There have been these stories flying all over the interwebtron about people weaving bacon, rolling more pork in it (i. e. sausage, etc.) and cooking it like that. Last weekend, I felt just spicy enough to try it. We had some impromptu company, as we tend to with our family, and I didn’t really know what to cook. I was rummaging through the refrigerator and freezer, and found 2.5-lbs of sausage and 3-lbs of bacon. I remembered the bacon explosion and decided to give it a try. So, here’s my attempt at this culinary lunacy.
Step 1 – Weave bacon strips.
As you can see, this makes kind of a mat. It seems like twelve, thick slices of bacon work pretty well for this thing. My 3-lb package came with about 39-slices of bacon in it, so I made three of these monstrosities. Raw bacon is quite pliable. In places where it didn’t want to fit tightly, I was able to kind of squish it to where it was supposed to be, and strips that were a little shorter were easily stretched to make the mat square.
Step 2 – Seasoning.
I have just a little bit of dried sage and basil left from the fresh herbs of 2007 and 2008. So, I used some of these dried leaves, crumbled up, directly on the bacon mat before I put down the sausage – which leads us directly into…
Step 3 – Sausage.
I kind of smashed the raw sausage thinly across the raw bacon mat. I’m glad I’m not allergic to pork, or I would have been covered in hives. This step was eerily like spreading high-gluten, short-grain rice across your nori when you are rolling sushi. With the sausage, taper your smear so that it is slightly thicker on the end that you will start rolling from, and leave a little space at the outside edge, because the meat will tend to bind up and walk on the mat when you roll it. I know that sounds kind of kinky, but I’m just sayin’…
Step 4 – Fillings.
I decided to use some sliced cheese that we had in the refrigerator. It was some deli provolone that we had left over from the last time we made sandwiches. I knew it would come in handy, which is why we bought more than we would eat that night. The picture above is all we did to that roll. On the second one, I added the extra strips of bacon that did not weave into any of the three mats. On the third one, we diced up some organic black olives and threw them on top of the cheese. I’m here to tell you – that was awesome. If we do this again, olives are officially part of the recipe.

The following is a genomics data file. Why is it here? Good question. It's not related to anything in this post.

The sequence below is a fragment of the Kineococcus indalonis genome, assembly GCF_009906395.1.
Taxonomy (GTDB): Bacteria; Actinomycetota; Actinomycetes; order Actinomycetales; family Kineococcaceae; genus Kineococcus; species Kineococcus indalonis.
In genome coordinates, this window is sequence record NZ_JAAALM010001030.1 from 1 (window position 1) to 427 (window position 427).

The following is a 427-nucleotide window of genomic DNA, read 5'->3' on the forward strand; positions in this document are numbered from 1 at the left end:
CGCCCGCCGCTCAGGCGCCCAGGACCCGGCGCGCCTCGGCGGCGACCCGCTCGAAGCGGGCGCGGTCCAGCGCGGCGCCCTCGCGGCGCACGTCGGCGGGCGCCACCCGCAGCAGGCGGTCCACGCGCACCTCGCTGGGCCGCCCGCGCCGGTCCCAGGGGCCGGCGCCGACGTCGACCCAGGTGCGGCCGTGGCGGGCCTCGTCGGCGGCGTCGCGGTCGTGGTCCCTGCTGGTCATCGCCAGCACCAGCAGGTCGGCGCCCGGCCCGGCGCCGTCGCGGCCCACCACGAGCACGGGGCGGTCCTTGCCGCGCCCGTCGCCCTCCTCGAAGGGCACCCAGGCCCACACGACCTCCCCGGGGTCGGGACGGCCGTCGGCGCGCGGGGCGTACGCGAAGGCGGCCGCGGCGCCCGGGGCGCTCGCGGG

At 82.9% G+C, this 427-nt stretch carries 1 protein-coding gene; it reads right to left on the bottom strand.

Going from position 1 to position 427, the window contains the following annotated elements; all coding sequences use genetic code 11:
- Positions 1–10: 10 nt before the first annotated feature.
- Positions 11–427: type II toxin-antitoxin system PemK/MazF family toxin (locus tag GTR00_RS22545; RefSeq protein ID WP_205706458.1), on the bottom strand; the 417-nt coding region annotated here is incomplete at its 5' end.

Step 5 – Rolling.
This really works best with two people. It wasn’t nearly as difficult as I was afraid it would be, but you will definitely have to hold your mouth right. Start at the fat end of the mat, and roll it toward the thin end. Roll it tightly enough to work the air out, but not too tightly or you will destroy the roll in the process. When it is rolled, have your partner stab some toothpicks into the ends of the strips to hold the thing together. You will wind up with a big, fat, gooey, log of pork.
Step 6 – Grilling
Don’t be like Michael. Don’t leave your pork unattended. Do you see that ‘what the hell do I do now?’ look on my face? When the pork grease drips into the grill and ignites, and you turn off your gas and the flames are still like that, the fire is burning with the intensity of a thousand suns. It was like the fires of Mordor in there. In this picture, my arm hair was getting singed.
Ooooooo, that’s hot! Hot, hot, hot, hot!! Okay. So, these things got a bit more crispy on the outside than I wanted them to. In fact, the bacon on the outside edge of the roll kind of transformed into carbon in places. All that being said, I would call the first attempts a success. It was really good!
Step 7 – Slice and serve.
This stuff was very tasty! We served it with sourdough bread and spinach and tomato salad. Especially for the cost of the meal, it was fantastic! Five of us ate on it on Saturday night, and then we had enough leftovers for three on Sunday afternoon. The crispier edges were a little much, but most of the slices were completely edible without scraping or cutting off any of the blackened crust. Next time I do anything like this, I will not be walking away from the grill for any time. Rather, I’ll have a helper with me to run errands and such.
Step 8 – Ideas for improvement and such.
The olives are a must. They were awesome and really made the deal.
Mozzarella would have been better than provolone.
I’m wondering about wrapping the roll in foil with holes poked in it. That might keep them from catching on fire so easily.
This could make wonderful campfire food!
It would be interesting to use a thinner spread of sausage and top it with tomato sauce, cheese, pepperoni, and all kinds of pizza toppings. I bet that would come out really good!
Rather than using sausage, a great high-brow alternative would be to alternate strips of lobster tail and chicken tenders. The flavors of the bacon, lobster, and chicken would make all kinds of music on the palette!
Meatloaf. I need to do a meatloaf like this. I’ve been trying to figure out for some time how to do a meatloaf on the grill, and this is the answer to that. Next time, I’m going to use a meatloaf mix instead of sausage, spread it on the bacon mat with green or organic black olives and garlic on it before I roll it. That would be incredible! In fact, I may have to do that this weekend…